The Federal Election Commission disclosed yesterday it has imposed a record-setting $719,000 in fines against participants in the 1996 Democratic Party fundraising scandals involving contributions from China, Korea and other foreign sources.
The FEC documents describe Democratic fundraisers who set specific prices for foreign nationals to make illegal campaign contributions in return for meetings with then-President Bill Clinton and Vice President Al Gore. A Democratic finance vice chair, for example, said organizers would have to contribute $100,000 in return for Gore's appearance at a Buddhist temple in Los Angeles.
Those penalized included the Democratic National Committee, the Clinton-Gore campaign, the Buddhist temple and nearly two dozen people and corporations acting as conduits for illegal contributions. All have agreed to pay, according to the documents.
The total in fines would have been significantly higher except that some of the corporations have folded and others were dummy operations, with no assets, set up as conduits for money from China, Venezuela, Canada and other countries. Foreign individuals and organizations are barred from contributing to federal elections. In some cases, foreigners who would have been subject to fines could not be located and served with papers. In other cases, the individuals pleaded guilty in criminal cases and are bankrupt.
The DNC was fined $115,000, the Clinton-Gore campaign $2,000, and the Buddhist Progress Society $120,000. In the conciliation signed by DNC lawyer Joseph Sandler, the party agreed to pay the fine and to "disgorge [another] $128,000" to the U.S. Treasury, representing illegal contributions that were not returned to donors.
In a separate document, the FEC said it decided to drop cases against contributors of more than $3 million in illegal DNC contributions because the respondents either are "out of the country and beyond our reach, or corporations that are defunct."
In more than 400 pages of documents, the FEC detailed a variety of illegal fundraising schemes in the 1996 Clinton reelection organization.
In some respects, the 1996 fundraising efforts by the Clinton White House and DNC were a Democratic counterpart to the Republican Watergate scandals of 1972. Just as Watergate was followed by the campaign finance laws of 1974 and 1976, disclosures of the 1996 activities played a crucial role in prompting Congress to enact the McCain-Feingold campaign finance bill this year.
The FEC describes how John Huang, a DNC finance vice chair in 1996, "set a goal of raising $7 million from the Asian-American community." This effort included the luncheon with Gore at the Buddhist temple, as well as a "coffee" at the White House and a "birthday dinner for President Clinton" at the Waldorf-Astoria Hotel in New York.
Huang, a central figure in the fundraising controversy, pleaded guilty in 1999 to conspiracy to defraud the FEC. He was sentenced to one year's probation and fined $10,000. The FEC documents detail several illegal contributions stemming from Huang's efforts, including:
* $250,000 from Cheong Am America Inc., a subsidiary of a Korean firm, Ateck Co. "On April 8, 1996, Cheong Am officials met briefly with President Clinton and gave John Huang . . . an envelope with a corporate check for $250,000 made out to the DNC," according to the FEC. The amount represented $50,000 for each of five company officials who met with Clinton.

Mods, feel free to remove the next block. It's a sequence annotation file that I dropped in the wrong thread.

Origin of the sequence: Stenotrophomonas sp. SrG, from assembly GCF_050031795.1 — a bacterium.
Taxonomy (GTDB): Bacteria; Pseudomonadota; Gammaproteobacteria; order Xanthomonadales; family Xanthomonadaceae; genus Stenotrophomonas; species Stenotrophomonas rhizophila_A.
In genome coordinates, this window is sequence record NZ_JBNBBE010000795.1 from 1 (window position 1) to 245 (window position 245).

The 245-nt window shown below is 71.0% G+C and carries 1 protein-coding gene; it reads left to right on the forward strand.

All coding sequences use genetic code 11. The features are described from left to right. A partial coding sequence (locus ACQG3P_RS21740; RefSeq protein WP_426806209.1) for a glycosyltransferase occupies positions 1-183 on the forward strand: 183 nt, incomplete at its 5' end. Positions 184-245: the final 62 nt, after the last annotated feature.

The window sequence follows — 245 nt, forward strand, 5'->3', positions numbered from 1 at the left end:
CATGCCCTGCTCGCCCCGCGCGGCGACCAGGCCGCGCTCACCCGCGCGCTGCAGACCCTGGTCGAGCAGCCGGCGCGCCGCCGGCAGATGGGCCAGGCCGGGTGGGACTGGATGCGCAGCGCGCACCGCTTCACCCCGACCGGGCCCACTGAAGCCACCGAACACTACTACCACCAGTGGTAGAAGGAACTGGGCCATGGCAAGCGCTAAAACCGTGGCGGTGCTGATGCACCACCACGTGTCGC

* Huang received $40,000 from Indonesian nationals Arief and Soroya Wiriadinata that was deposited in the DNC's federal account in June 1996.
* Huang accepted $327,500 from Pauline Kanchanalak of Thailand, who attended "a White House 'coffee' with President Clinton on June 18, 1996." The FEC said Kanchanalak "paid a total of $277,500 for the coffee in installments" made out to state parties in order "to satisfy Pauline Kanchanalak's desire to avoid media attention."
The FEC documents indicate that Huang has agreed to pay a $95,000 fine.
The documents also describe how Robert S. Lee, a California developer, negotiated the price of a meeting between President Clinton and several executives of II Sung Construction, a Korean company. The documents say Lee met Larry Wallace, an Arkansas lawyer with DNC ties, to seek the meeting. Wallace told Lee "that he could arrange the meeting at a DNC fundraiser, but a donation would have to be made to the DNC." Wallace and Lee "agreed on a figure of $150,000."
The FEC fined Lee $250, noting that the penalty would normally be 200 percent of the violation, or $300,000, but Lee is $850,000 in debt and has already been sentenced to three years' probation on a misdemeanor.
The FEC documents are rich in detail on the behind-the-scenes world of political fundraising. They describe how Chien Chuen "Johnny" Chung brought 20 guests to a $1,000-per-person Clinton-Gore fundraising dinner in Los Angeles in 1995. Chung tried to pay with a $25,000 check, but it was refused by Karen Sternfeld, the campaign's deputy finance director for Southern California. She told Chung she needed 20 checks of $1,000 each from his guests.
The next day, Sternfeld asked Irene Wu, an employee of Chung's company, about the 20 checks, but was told the guests had scattered and the checks could not be obtained. According to the documents, Sternfeld said the checks did not have to be from the people who attended the dinner, and directed Wu to meet her at a restaurant later that day to deliver the money.
The documents said Wu and others then collected 20 checks of $1,000 each from "conduits," who were promised they would be reimbursed, and Chung later withdrew $20,000 in cash from his bank accounts to repay the conduit contributors.
Staff writer Susan Schmidt and researchers Alice Crites and Lucy Shackelford contributed to this report.